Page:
For Pens prospects, crowded blue line
By Chris Harlan
Published: Friday, July 13, 2012, 11:40 p.m.
Updated: Friday, July 13, 2012
Penguins prospect Scott Harrington noticed an immediate difference from last year’s camp.
“There are definitely a lot more defensemen,” he said, “and good defensemen at that.”
A second-round pick in 2011, Harrington has joined a dozen other young defensemen this week at Consol Energy Center for the Penguins prospect development camp. It’s his second time at the weeklong workouts that end today with a 3 p.m. scrimmage that’s free to the public.
A year ago, there were nine blueliners. And of them, few were high draft picks. But this time there are four first-round picks and three seconds.
The ice around Harrington seemed more crowded.
“Regardless of the competition, it’s important to have a good camp,” he said. “But with the talent level so high this year, it’s even more important that you leave a good impression on the coaching staff.”
At 6-foot-2, 205 pounds, the 19-year-old from Kingston, Ontario, has grown and matured since last summer, when he first grabbed coaches’ attention. A first-team all-star for OHL champion London, Harrington has been chosen for the Canada-Russia Challenge next month in Halifax, Nova Scotia.
“Our scouts and our management have done a great job of building a lot of blue-chip prospects for us to work with,” assistant coach Todd Reirden said.
The Penguins intentionally have stockpiled young defensemen. They chose 11 in the past four drafts and traded for two others. With them now sharing the ice, the positional depth becomes obvious.
“It’s incredible, actually,” said Joe Morrow, the Penguins’ first-round pick in 2011. “Everybody’s pretty evenly matched. I try to do my best to stand out, but it’s harder than I expected.”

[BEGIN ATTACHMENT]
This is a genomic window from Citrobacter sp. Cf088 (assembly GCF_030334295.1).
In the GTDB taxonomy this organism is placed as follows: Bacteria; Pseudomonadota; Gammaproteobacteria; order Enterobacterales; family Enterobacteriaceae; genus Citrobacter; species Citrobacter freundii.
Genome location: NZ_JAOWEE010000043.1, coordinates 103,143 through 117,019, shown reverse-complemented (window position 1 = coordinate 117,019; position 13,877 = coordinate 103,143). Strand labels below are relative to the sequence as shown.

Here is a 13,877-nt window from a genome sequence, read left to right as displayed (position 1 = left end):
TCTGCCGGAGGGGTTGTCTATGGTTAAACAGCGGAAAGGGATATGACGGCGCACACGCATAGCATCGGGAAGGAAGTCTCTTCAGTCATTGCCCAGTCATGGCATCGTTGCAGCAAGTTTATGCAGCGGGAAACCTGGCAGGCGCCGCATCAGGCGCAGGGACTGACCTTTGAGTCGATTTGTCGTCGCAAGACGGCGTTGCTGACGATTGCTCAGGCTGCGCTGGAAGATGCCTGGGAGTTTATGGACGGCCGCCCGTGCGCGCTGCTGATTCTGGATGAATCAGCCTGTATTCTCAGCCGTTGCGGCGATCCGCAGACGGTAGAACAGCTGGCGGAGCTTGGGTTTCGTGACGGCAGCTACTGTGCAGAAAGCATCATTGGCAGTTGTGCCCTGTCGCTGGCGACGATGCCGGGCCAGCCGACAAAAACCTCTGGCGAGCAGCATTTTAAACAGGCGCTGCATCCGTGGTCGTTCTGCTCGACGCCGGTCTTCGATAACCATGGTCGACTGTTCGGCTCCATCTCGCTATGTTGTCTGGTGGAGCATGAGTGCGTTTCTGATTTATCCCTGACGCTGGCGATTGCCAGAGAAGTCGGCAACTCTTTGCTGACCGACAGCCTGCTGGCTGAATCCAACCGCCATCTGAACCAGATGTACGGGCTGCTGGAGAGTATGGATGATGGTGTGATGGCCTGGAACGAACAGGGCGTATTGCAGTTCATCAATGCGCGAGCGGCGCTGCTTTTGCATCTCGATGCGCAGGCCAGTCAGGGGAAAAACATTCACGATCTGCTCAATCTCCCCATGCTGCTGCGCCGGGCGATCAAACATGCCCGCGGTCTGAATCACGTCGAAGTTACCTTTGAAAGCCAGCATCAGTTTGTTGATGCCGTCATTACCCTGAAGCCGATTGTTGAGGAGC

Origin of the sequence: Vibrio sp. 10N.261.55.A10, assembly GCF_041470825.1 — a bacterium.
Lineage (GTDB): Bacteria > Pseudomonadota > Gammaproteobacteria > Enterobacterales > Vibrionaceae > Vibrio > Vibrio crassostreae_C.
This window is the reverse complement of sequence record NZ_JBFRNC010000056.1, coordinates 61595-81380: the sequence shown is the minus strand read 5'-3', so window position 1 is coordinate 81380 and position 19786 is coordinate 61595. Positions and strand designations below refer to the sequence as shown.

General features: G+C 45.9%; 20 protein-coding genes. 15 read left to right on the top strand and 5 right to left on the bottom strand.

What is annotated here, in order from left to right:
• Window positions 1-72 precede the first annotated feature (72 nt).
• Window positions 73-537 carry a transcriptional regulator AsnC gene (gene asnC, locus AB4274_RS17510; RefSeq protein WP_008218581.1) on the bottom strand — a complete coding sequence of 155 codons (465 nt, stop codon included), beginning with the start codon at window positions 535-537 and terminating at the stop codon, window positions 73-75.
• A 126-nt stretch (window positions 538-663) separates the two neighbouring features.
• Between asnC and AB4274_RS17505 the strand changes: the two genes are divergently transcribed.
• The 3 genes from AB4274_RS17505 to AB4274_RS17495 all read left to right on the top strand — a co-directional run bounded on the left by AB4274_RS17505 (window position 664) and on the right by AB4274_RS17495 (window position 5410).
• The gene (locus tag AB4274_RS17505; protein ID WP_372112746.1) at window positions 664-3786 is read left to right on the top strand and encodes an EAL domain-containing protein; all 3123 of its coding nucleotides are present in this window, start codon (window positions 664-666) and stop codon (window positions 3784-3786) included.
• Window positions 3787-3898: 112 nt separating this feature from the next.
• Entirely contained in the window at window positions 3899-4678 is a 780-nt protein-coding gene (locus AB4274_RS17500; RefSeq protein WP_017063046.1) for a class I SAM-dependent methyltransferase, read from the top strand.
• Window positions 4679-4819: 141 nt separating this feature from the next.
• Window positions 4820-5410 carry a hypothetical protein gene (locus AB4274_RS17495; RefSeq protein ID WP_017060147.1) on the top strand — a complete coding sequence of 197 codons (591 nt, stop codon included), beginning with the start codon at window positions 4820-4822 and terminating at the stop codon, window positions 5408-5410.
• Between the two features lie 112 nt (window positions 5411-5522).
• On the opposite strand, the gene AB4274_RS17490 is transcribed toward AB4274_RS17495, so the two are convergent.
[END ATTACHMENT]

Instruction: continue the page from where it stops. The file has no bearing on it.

The Penguins used this year’s first-round picks on defensemen: Derrick Pouliot and Olli Maatta. Also at camp is 2009 first-rounder Simon Despres, a favorite to begin this season on the NHL roster. But just as talented are the second-rounders.
“It’s pretty deep, but I don’t think it scares anyone,” said Pouliot, chosen eighth overall in June’s draft. “It’s good competition and makes you fight that much harder for a spot on the team.”
Their development is crucial, and the Penguins had almost as many coaches as players taking part in Friday’s defensive practice.
“I’ve watched all of them play on video,” Reirden said. “Now I get to see them and mold them into Pittsburgh Penguins defensemen. Certainly there’s a lot to mold there.”
Pouliot, 18, and Maatta, 17, certainly fit the team’s style and system. Reirden praised the composure of both and describe their mobility as “high-end.”
“We wanted to make sure we put an emphasis on defensemen that are mobile (and) can defend,” Reirden said, “and can take the place of some of our older defensemen as we move forward here.
“We’ve got an outstanding group of forwards in place. We’ve got to make sure they get the puck.”
But not all can be future Penguins. Some will never reach expectations. Others will be traded. That has prospects wondering who goes where.
“Hockey’s a business, and trades are a huge part of hockey,” Morrow said. “We do have a lot of defensemen, and something’s bound to happen sooner or later, whether it be me or anybody in this room. You never know if you’re safe or not, but you try to come out here, do your best and solidify a spot in the organization.
“That’s what I’m trying to do, and I wouldn’t want to be anywhere else but here.”
Note: The Penguins signed forward Benn Ferriero to a one-year, two-way contract worth $700,000 at the NHL level. Ferriero, 25, has spent parts of the last three seasons with for the San Jose Sharks.
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